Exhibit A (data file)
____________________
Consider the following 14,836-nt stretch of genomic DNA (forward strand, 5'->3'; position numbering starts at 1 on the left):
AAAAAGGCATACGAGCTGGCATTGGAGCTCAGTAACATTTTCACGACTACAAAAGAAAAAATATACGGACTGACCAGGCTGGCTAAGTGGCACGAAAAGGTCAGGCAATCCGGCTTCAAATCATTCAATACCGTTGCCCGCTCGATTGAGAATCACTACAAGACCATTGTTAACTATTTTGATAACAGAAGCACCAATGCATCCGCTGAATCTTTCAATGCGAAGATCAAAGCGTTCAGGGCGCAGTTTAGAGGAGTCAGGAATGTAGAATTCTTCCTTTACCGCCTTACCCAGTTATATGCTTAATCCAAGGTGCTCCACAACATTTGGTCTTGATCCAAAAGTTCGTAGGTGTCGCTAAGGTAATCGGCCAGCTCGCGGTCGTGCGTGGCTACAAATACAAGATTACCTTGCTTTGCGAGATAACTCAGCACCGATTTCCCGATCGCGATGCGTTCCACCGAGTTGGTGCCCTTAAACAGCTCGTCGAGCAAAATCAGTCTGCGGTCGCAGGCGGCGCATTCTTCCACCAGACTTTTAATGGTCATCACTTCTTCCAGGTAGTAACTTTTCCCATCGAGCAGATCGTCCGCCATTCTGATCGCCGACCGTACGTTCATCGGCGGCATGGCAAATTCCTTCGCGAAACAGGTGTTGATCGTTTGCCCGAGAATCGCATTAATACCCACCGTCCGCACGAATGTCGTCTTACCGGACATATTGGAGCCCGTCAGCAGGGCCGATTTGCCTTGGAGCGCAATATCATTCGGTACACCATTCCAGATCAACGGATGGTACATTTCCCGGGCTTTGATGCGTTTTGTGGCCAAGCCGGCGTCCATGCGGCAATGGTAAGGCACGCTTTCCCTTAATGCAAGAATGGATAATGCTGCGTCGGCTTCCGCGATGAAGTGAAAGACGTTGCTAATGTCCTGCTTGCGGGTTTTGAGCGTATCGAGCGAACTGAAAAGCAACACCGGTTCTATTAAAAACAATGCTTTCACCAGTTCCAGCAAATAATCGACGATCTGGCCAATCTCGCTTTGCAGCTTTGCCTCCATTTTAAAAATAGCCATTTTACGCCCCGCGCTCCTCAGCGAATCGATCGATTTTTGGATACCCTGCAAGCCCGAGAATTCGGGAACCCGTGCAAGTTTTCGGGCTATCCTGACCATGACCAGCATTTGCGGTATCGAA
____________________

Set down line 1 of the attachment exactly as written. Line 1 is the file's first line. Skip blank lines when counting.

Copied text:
Consider the following 14,836-nt stretch of genomic DNA (forward strand, 5'->3'; position numbering starts at 1 on the left):